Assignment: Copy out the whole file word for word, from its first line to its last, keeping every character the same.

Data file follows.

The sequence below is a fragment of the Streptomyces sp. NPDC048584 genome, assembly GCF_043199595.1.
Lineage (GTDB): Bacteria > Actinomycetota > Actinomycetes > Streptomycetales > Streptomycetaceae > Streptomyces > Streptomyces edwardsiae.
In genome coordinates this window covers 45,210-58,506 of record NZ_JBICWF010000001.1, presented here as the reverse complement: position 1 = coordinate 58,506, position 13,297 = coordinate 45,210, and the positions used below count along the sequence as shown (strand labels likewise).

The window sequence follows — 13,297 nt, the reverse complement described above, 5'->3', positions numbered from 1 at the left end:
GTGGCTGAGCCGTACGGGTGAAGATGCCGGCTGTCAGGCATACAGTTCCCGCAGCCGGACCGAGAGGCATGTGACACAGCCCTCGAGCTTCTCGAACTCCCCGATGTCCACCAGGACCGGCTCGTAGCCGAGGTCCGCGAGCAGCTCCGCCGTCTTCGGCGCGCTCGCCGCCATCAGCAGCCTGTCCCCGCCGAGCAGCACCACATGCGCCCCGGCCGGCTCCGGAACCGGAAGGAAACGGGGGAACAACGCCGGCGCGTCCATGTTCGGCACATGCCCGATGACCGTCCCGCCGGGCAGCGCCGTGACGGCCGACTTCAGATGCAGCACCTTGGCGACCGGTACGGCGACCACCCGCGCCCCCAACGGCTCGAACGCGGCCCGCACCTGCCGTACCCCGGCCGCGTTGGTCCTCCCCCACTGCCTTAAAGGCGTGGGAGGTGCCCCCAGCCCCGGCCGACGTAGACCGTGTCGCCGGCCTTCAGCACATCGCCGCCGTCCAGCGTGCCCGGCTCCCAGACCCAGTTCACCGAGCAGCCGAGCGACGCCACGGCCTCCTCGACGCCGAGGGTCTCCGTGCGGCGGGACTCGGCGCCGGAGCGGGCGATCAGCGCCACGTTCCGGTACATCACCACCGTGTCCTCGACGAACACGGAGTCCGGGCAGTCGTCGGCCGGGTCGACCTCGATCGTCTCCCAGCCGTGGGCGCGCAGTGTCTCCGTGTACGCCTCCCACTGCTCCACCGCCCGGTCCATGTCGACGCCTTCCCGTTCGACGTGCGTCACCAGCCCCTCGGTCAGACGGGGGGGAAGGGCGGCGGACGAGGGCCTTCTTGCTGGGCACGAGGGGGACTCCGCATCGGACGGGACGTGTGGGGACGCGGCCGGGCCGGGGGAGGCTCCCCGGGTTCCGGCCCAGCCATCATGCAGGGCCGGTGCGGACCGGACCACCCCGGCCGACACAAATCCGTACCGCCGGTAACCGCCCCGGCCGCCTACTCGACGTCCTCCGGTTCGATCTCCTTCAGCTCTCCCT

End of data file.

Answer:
The sequence below is a fragment of the Streptomyces sp. NPDC048584 genome, assembly GCF_043199595.1.
Lineage (GTDB): Bacteria > Actinomycetota > Actinomycetes > Streptomycetales > Streptomycetaceae > Streptomyces > Streptomyces edwardsiae.
In genome coordinates this window covers 45,210-58,506 of record NZ_JBICWF010000001.1, presented here as the reverse complement: position 1 = coordinate 58,506, position 13,297 = coordinate 45,210, and the positions used below count along the sequence as shown (strand labels likewise).

The window sequence follows — 13,297 nt, the reverse complement described above, 5'->3', positions numbered from 1 at the left end:
GTGGCTGAGCCGTACGGGTGAAGATGCCGGCTGTCAGGCATACAGTTCCCGCAGCCGGACCGAGAGGCATGTGACACAGCCCTCGAGCTTCTCGAACTCCCCGATGTCCACCAGGACCGGCTCGTAGCCGAGGTCCGCGAGCAGCTCCGCCGTCTTCGGCGCGCTCGCCGCCATCAGCAGCCTGTCCCCGCCGAGCAGCACCACATGCGCCCCGGCCGGCTCCGGAACCGGAAGGAAACGGGGGAACAACGCCGGCGCGTCCATGTTCGGCACATGCCCGATGACCGTCCCGCCGGGCAGCGCCGTGACGGCCGACTTCAGATGCAGCACCTTGGCGACCGGTACGGCGACCACCCGCGCCCCCAACGGCTCGAACGCGGCCCGCACCTGCCGTACCCCGGCCGCGTTGGTCCTCCCCCACTGCCTTAAAGGCGTGGGAGGTGCCCCCAGCCCCGGCCGACGTAGACCGTGTCGCCGGCCTTCAGCACATCGCCGCCGTCCAGCGTGCCCGGCTCCCAGACCCAGTTCACCGAGCAGCCGAGCGACGCCACGGCCTCCTCGACGCCGAGGGTCTCCGTGCGGCGGGACTCGGCGCCGGAGCGGGCGATCAGCGCCACGTTCCGGTACATCACCACCGTGTCCTCGACGAACACGGAGTCCGGGCAGTCGTCGGCCGGGTCGACCTCGATCGTCTCCCAGCCGTGGGCGCGCAGTGTCTCCGTGTACGCCTCCCACTGCTCCACCGCCCGGTCCATGTCGACGCCTTCCCGTTCGACGTGCGTCACCAGCCCCTCGGTCAGACGGGGGGGAAGGGCGGCGGACGAGGGCCTTCTTGCTGGGCACGAGGGGGACTCCGCATCGGACGGGACGTGTGGGGACGCGGCCGGGCCGGGGGAGGCTCCCCGGGTTCCGGCCCAGCCATCATGCAGGGCCGGTGCGGACCGGACCACCCCGGCCGACACAAATCCGTACCGCCGGTAACCGCCCCGGCCGCCTACTCGACGTCCTCCGGTTCGATCTCCTTCAGCTCTCCCT